This Press Release discusses the law surrounding employment background checks in the state of California and associated issues.
Beverly Hills, CA -- (SBWIRE) -- 04/18/2019 -- "Surveys show that a majority of employers perform criminal background checks when hiring for at least some positions. It's also common for employers to ask about criminal history on a job application, often ending the process for many applicants before it has begun. Fortunately, job seekers with criminal records have some strong protections under California law."
On January 1, 2018, a ban was put forward with regards to seeking an employment background check in California for potential employees and all current employees in a company. It was referred to as California's ban-the-box law. To enact this law, amendments were made to California's Fair Housing and Employment Act, making it illegal for private and public employers with 5 or more employees to ask about criminal history until the later stage of the application process. The purpose of the law is to encourage employees to assess each applicant's fitness for the job instead of denying employment based on the individual's criminal past.
Several questions arise when it comes to an understanding of the law that has been passed. Some questions may include; what does it mean then to have this law in place for employees who have a criminal record? Is it then illegal for an employer to do a background check on an employee? What rights do I have as an applicant and potential employee when it comes to background checks? According to a CounselOne P.C. attorney, "California employers can run background checks on job applicants; however, the laws in place regulate when and how they run such background checks. In addition, it is necessary for an employer to disclose specific information under the law after running such a background check. The California Fair Chance Act is part of a trend in specific states and localities to pass ban-the-box legislation. The 'box' being referred to is the screening checkbox on job applications asking whether a potential employee has been convicted of a crime. This box in itself is a tool that may stereotype an applicant's ability to have a chance at the position even before the process has begun. Thus the Fair Chance Act has been designed in order to give job applicants that have criminal histories an opportunity to advance further into the application process for the employer to get to know them before the employer is allowed to do a criminal background check."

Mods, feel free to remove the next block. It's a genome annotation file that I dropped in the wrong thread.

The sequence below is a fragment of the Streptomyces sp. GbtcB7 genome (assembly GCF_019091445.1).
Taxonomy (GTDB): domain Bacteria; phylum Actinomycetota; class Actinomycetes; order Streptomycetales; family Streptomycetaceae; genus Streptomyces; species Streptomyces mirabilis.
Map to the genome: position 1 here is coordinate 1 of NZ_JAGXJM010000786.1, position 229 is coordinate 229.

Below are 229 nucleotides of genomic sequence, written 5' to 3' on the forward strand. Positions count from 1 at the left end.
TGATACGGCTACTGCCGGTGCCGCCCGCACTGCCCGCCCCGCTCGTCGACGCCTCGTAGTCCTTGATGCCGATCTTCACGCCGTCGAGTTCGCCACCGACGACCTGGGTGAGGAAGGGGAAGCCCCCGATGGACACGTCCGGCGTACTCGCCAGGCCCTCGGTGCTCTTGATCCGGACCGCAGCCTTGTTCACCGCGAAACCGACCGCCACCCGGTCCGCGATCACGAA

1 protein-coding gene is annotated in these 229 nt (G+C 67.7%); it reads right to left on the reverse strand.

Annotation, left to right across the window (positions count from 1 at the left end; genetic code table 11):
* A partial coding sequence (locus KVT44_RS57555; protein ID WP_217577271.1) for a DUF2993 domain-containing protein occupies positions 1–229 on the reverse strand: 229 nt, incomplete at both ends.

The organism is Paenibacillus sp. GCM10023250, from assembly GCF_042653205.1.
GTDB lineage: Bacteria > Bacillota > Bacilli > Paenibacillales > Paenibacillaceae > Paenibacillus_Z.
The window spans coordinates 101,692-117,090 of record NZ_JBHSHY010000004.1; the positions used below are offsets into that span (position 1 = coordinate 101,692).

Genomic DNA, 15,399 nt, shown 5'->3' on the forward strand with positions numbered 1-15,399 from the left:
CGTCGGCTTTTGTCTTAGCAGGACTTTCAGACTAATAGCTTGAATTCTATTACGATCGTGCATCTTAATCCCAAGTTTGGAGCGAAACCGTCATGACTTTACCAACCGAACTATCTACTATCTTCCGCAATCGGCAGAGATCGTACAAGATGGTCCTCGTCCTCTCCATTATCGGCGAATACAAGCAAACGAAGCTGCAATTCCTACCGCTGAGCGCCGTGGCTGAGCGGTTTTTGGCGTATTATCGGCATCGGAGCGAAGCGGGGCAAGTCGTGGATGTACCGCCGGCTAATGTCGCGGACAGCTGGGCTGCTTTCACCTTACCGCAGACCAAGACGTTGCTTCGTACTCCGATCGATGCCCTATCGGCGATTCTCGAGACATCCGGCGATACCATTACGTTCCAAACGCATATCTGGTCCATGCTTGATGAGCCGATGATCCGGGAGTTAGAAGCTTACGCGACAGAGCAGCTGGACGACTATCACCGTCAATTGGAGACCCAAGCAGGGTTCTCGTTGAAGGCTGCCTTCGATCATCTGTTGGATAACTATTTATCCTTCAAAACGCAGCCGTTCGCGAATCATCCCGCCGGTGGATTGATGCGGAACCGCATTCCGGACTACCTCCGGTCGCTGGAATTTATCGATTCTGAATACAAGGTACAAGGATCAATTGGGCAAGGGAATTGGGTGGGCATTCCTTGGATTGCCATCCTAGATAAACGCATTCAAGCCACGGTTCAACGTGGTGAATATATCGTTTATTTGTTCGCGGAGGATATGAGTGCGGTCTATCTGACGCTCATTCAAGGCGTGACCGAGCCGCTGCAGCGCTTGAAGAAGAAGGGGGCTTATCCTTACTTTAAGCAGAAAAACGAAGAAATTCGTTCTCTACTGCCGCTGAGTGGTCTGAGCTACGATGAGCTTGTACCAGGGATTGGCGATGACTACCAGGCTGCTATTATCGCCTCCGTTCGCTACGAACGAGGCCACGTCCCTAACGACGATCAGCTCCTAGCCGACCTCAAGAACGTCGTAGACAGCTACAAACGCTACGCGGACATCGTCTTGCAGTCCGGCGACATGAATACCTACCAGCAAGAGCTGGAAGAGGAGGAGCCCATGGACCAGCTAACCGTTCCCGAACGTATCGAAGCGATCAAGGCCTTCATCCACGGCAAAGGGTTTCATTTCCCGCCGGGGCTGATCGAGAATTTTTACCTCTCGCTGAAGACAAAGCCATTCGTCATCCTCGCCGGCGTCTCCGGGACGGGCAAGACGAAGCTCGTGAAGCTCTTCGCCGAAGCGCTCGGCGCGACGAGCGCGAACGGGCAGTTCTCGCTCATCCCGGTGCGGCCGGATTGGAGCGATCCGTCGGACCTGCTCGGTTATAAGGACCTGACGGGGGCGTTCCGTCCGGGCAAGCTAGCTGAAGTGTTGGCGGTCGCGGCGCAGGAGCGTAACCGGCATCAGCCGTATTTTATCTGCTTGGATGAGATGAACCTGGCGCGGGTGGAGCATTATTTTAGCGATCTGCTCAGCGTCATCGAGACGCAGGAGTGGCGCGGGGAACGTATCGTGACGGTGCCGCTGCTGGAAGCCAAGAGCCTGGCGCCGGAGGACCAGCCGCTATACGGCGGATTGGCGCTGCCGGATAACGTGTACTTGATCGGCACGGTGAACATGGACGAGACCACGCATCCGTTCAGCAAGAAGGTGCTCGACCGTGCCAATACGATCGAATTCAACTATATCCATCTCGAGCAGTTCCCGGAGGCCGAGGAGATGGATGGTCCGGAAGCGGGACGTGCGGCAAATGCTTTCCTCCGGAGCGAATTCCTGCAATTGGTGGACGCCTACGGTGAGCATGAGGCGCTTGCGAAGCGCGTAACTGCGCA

The next question then is; when is an employer allowed to do a background or criminal check? According to the California Department of Fair Employment and Housing, an employer is 'prohibited from asking a potential employee about his or her conviction history before making a job offer. Therefore, only after the employer has brought the applicant for an interview and given them a job offer can the employer then be allowed to run a background check'. Also, "an employer can't take back the job offer without considering the nature and gravity of the criminal history, the time that has passed since the conviction, and the nature of the job you are seeking."
About CounselOne P.C.
CounselOne P.C. is a law firm of professionals who specialize in consumer protection and employment law. Their focus is on employment and consumer class actions and is committed to securing what is rightfully due to their clients. For legal advice and representation with regards to unpaid overtime in California contact the CounselOne P.C.
Company: CounselOne P.C.
Address: 9301 Wilshire Blvd., Suite 650, Beverly Hills, CA 90210
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